A local backpacking Meetup group touts, “Only for those in their 20s and 30s. Anyone else will have their request denied as we require people to keep up.” My first thought was, how is age any more of an indicator of ability than generic look? According to a 2016 assessment, the median age of a U.S. woman is 39.3 (36.6 for men). I’m 43. Not exactly a far cry past the average, let alone past my prime. On a recent whitewater rafting and hiking trip, an apparently incredibly fit 20-year-old man was with us. Our group exited the raft, picnicked our lunch, and he curled beneath a tree and fell asleep while the rest of us, all of whom were at least twice his age, hiked several miles. After speaking with him it became clear that he was a chain smoker and a heavy drinker. His age, look and even gender wouldn't allow him to keep up with that Meetup group - but they would still accept him without a second thought. Me, though? Nope. All because of a number.
How can this be?
I mean, we hear about the shaming in gyms or public pools. People are too old, too slow, too fat, feel self-conscious, are intimidated by gym culture. Entire businesses have changed their platforms to avoid this, but many people have been turning to outdoor adventures as an alternative for fitness. It was recently reported that the global adventure tourism market grew from 54% in 2014 to 56.51% 2016, and in 2015 generated a $7.88 TRILLION dollar revenue with growth projected to continue at a massive 49% rate as far out as 2020.
Among these numbers, up to 55% of women aged 30 to 60 participate in outdoor adventure sports. So why are entire swaths of would-be adventurers being overlooked at best and completely mistreated at worst?
Pick up your favorite outdoor adventure magazine and this starts to express the narrative. Go through and dog-ear the amount of times you see a woman in an article, or even an ad for gear. You’ll be lucky if you get more than a couple handfuls of pages despite the standard magazine with at least 100 to 120 pages. Now look at those women. How many are over the age of 30, let alone 40 or 50? How many represent the average sized woman in the U.S.? Last time I checked, which was the last issue of my favorite three magazines, none. Not one. In 300 glossy pages of lovely color. I learned about knots, about safety, about the hidden gems and the latest gear (most of which won’t fit me), but I didn't see anyone that I could relate to.
I saw a Pinterest article about the best whitewater kayakers to follow; 10 names, only one woman. Mariann Saether, a 35-year-old champion whitewater kayaker from Norway, shown only on groomed runs and rivers. Professional female trailrunners like 52-year-old Pam Reed, the ultramarathon superstar and mother of five, pop up on their own separate lists, but with addendums that they defeated men added to their dossiers. If even professional women aren't given equal measure, how can the rest of us get a fair share?
I truly don’t believe that this is a plague upon the industry; it’s more like the dirty underbelly of a long-haired dog. It's mucked up, but it can be cleaned. I’m not going to grab a bullhorn and stand at a trailhead screaming “Trails for All!” or hang out at a boat launch yelling “Women Get Wet, Too!”.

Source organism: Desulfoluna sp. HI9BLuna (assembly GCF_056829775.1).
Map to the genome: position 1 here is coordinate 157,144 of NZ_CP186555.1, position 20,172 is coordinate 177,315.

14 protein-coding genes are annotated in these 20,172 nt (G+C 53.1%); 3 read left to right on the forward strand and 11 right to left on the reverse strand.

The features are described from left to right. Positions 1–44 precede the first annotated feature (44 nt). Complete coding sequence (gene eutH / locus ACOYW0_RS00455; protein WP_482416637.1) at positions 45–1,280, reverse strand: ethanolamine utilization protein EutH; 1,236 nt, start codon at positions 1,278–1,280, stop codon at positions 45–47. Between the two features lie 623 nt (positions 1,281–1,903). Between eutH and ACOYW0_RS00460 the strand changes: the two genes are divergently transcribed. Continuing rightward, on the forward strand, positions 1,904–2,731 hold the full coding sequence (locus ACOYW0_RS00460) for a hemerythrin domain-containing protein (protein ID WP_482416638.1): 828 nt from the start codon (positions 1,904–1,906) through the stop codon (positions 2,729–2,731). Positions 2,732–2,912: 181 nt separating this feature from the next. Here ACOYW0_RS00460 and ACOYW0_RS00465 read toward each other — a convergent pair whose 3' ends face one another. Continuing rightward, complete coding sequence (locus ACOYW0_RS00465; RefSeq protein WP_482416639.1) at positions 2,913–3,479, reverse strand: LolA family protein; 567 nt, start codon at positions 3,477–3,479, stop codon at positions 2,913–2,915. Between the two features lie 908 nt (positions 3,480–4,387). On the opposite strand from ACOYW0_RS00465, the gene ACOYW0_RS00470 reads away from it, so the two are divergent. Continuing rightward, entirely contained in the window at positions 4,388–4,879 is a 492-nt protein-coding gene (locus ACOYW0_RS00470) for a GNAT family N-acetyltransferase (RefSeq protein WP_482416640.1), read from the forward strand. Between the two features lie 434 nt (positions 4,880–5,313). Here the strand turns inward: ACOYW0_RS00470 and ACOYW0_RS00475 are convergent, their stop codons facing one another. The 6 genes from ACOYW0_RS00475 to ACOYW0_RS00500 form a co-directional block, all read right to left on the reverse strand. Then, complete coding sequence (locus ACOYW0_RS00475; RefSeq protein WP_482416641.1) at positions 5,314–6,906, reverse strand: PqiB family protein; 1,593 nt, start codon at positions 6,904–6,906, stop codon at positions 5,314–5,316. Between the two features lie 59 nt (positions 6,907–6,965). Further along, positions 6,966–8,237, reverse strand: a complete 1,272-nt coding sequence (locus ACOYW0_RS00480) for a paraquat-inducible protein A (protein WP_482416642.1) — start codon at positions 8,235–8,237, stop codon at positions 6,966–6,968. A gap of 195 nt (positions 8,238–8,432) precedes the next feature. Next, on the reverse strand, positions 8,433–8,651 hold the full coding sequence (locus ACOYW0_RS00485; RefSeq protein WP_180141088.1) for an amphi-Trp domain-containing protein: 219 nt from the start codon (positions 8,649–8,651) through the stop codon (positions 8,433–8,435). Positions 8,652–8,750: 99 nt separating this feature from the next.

Still, these stories can’t be ignored.
The sad fact is that the negative reactions to size and age are not limited to women, they are just more readily noticed and prevalently displayed to us. Here, in my area of rural New York, the discomfort many of my larger and older peers have with mainstream guides and outfitters has inspired me to set up experiences for them myself. That takes care of things in my neck of the woods, but far as changing things on a large scale, I still don’t have answers.
I wish I did.
Convincing manufacturers and magazines to look beyond the image norm of outdoor adventure sports to the actual U.S. norm, letting men know women aren’t necessarily competing as much as joining in, and communicating to the younger generations that the older ones are capable on trails and waterways seem Herculean. But in the end, it’s not really like there is a choice. The numbers are proving we fuller, older adventurers are here to stay, and frankly, there’s enough wilderness out there for us all. And being "average" in an athletic industry shouldn't keep me, or anyone else, from exploring it.
While mulling over taking on the social mountain of change, we all know the best place to do that is on a trail, rock face or river. The internet offers sites like FatGirlsHiking.com and MyPeakChallenge.com, where inspiration can be found easily - but what about your own neck of the woods?
Here in Western New York, women of a certain age responded to that unwelcoming Meetup group by creating one of their own, a camping and adventure group only for women over 40. They had so much interest that they had to cap membership numbers. While the Meetup comes with a modest fee, it is a great place to set up adventures and meet new people, or perhaps find groups that already exist.
Or, you can do what I did. I decided where I wanted to go and put up an invite on Facebook. To my surprise and delight, friends took me up on it. The more I did this, the more friends responded. I began to set up Facebook e-vites, encouraging friends to invite their friends. People of all sizes and ages have joined us; sometimes it's just one or two people, sometimes we have a group of 14 or 15. Lately friends ask me to take them back to places I introduced them to, or to take their friends. It's become a fun way to make new friends, strengthen current relationships, note the changing landscapes, see old favorites through new eyes, and explore new places.
No matter how you go about finding your stride or your tribe, the trails don't care how old you are or what you look like. Go visit them and leave the doubters behind.